LANL Protester Tied to ORNL’s Y-12 Security Breach

Photo: Sister Megan Rice

By Carol A. Clark

Sister Megan Rice, 82, arrested in Los Alamos for criminal trespass during a 2010 protest at Los Alamos National Laboratory, has been arrested again, this time for breaching the highest-security area of the Y-12 nuclear weapons plant at Oak Ridge National Laboratory July 28.

Rice and two accomplices, Michael R. Walli, 63, a member of the Dorothy Day Catholic Worker House in Washington, D.C. and Greg Boertje-Obed, 57, a member of Veterans for Peace in Duluth, Minn., and a former U.S. Army officer reportedly defaced a building during the predawn protest in Oak Ridge, Tenn.

Marcus Page-Collonge of Trinity Nuclear Abolitionists in Albuquerque, was arrested with Rice and six other protesters for trespass Aug. 6, 2010 as they sat in front of a locked gate leading to a secured facility at LANL.

The eight protesters arrested were part of a larger group of activists who marched onto LANL property and held a demonstration ceremony in front of the Chemistry Metallurgy Research (CMR) building.

Page-Collonge spoke to the Los Alamos Daily Post about his relationship with the nun who now faces federal charges, including felony destruction of property, that carry a maximum sentence of 5 years imprisonment, with a maximum fine of $250,000.

“I had no prior knowledge of Sister Megan’s plans and I have not had any contact with her,” Page-Collonge told the Los Alamos Daily Post. “I’m proud of her for standing up to take action as a Christian pacifist and for doing the kinds of things that Jesus would do if he were alive today. Sister Megan and I have worked together for over a decade. She and I worked at the Nevada Desert Experience, a Franciscan faith based group offering resistance to nuclear weapons testing, nuclearism and militarism in the desert of Nevada. It’s been great to be Sister Megan’s friend and to work alongside her for a more peaceful future.” 

Photo: A 2010 image of Y-12 at night. Courtesy/NNSA

National Nuclear Security Association (NNSA) officials reported that Rice and her accomplices cut through three layers of perimeter fences to reach the outer wall of a building where the highly enriched uranium is stored.

The trio painted slogans and threw what they said was human blood on the wall of the facility, one of many buildings in the facility known by the code name Y-12.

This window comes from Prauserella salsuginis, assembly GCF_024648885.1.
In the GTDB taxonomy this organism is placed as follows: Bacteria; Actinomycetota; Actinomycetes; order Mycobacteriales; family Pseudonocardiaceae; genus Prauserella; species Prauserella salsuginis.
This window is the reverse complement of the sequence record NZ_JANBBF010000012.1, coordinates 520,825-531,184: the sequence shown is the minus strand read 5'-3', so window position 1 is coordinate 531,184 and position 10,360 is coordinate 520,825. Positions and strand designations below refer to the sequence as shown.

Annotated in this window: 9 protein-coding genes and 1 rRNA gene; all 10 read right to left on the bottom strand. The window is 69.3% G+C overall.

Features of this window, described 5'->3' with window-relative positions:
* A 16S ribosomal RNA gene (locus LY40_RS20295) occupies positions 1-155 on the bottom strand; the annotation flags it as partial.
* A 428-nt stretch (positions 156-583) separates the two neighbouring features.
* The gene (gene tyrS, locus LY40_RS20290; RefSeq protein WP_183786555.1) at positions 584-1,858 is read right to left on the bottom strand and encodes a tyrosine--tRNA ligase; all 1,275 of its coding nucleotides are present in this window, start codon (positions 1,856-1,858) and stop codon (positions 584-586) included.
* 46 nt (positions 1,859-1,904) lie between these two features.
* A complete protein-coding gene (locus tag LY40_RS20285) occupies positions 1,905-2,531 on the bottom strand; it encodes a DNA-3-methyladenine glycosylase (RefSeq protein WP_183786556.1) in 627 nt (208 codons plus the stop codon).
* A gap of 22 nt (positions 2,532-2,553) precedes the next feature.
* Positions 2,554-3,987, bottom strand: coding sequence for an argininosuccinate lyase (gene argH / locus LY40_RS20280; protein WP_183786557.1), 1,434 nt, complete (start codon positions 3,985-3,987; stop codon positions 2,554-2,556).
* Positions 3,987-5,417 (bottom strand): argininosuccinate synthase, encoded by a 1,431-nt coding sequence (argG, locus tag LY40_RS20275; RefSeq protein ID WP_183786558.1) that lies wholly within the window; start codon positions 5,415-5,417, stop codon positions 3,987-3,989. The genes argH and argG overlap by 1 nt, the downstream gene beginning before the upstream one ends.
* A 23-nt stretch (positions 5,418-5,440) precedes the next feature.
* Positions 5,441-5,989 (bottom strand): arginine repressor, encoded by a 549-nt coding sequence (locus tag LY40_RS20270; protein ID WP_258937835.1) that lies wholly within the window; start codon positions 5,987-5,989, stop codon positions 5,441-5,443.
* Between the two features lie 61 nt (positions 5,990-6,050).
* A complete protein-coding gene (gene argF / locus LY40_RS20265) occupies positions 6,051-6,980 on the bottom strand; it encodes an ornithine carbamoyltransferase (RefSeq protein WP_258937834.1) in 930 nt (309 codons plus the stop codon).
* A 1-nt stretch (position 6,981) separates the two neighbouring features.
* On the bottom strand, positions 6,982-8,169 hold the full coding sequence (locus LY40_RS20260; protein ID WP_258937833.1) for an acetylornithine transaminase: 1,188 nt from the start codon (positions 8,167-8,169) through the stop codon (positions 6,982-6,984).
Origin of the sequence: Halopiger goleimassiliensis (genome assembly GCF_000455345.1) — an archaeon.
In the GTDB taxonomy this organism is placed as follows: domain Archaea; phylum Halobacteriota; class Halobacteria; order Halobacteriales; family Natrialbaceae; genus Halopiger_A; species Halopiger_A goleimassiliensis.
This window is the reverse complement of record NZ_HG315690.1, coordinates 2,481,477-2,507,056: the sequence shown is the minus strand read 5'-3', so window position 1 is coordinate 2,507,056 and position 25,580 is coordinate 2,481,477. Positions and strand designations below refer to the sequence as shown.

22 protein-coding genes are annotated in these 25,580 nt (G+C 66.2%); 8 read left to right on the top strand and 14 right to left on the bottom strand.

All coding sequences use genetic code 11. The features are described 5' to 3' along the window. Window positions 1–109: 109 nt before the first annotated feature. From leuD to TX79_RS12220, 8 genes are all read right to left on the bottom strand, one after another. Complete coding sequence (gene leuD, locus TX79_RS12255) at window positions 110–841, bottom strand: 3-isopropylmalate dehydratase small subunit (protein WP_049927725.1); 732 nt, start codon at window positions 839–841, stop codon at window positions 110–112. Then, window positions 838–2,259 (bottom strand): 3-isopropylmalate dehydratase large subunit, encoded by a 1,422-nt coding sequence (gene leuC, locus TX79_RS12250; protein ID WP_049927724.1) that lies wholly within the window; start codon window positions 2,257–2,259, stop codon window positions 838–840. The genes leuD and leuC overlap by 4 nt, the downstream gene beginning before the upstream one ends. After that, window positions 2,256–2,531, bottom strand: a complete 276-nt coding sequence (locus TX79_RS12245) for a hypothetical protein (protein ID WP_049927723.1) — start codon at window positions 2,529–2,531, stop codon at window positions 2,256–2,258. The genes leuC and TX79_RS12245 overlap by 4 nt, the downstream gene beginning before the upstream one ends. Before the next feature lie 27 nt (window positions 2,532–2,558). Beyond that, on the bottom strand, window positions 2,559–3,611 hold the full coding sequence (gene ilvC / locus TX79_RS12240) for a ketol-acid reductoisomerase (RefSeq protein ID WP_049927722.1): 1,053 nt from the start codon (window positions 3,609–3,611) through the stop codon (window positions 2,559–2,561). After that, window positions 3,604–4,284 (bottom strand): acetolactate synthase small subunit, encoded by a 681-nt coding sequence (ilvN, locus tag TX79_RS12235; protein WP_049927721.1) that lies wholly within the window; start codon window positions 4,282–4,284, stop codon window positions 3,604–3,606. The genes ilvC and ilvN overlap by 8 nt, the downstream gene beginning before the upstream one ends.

While moving between the perimeter fences, the activists triggered sensors that alerted security personnel, but the intruders were able to reach the building’s walls before security personnel could reach them.

A spokeswoman for the activists, who call themselves “Transform Now Plowshares,” reported that the three have been charged with vandalism and criminal trespass.

Ellen Barfield forwarded a statement from the group in which it said the activists had passed through four fences and walked for “over two hours” before reaching the uranium storage building, on which they hung banners and strung crime-scene tape.

Officials reported that the storage building itself, built after the Sept. 11, 2001 terrorist attacks, was designed with modern security features and that its contents were not compromised.

Officials also said the building serves as the U.S. government’s only “warehouse” for storing highly enriched uranium used in nuclear weapons.

The contractor responsible for protecting the Oak Ridge facility, WSI Oak Ridge, announced Wednesday that the U.S. government’s only facility for handling, processing and storing weapons-grade uranium has been temporarily shut down after Rice and her fellow anti-nuclear activists infiltrated its security perimeter.

NNSA officials reported that the facility will remain closed at least until next week.

Rice and Walli were released from the Blount County Detention Facility Friday on their own recognizance under a set of conditions set by Federal Magistrate Judge G. Clifford Shirley. Boertje-Obed remains in custody at a jail in Maryville. A preliminary hearing for Rice, Walli and Boertje-Obed is set for Aug. 9.

Los Alamos Protests set for Aug. 5-6, 2012:

A large turnout of anti-nuclear activists are expected to demonstrate and protest at Ashley Pond and Los Alamos National Laboratory beginning at noon Sunday and during Monday’s 67th anniversary of Hiroshima/Nagasaki.

Marcus Page-Collonge of the Trinity Nuclear Abolition (TNA) Group in Albuqueruqe said to expect activists from TNA, Occupy Albuquerque and Occupy Santa Fe, Concerned Citizens for Nuclear Safety, Nuke Free Now among many other groups to demonstrate.

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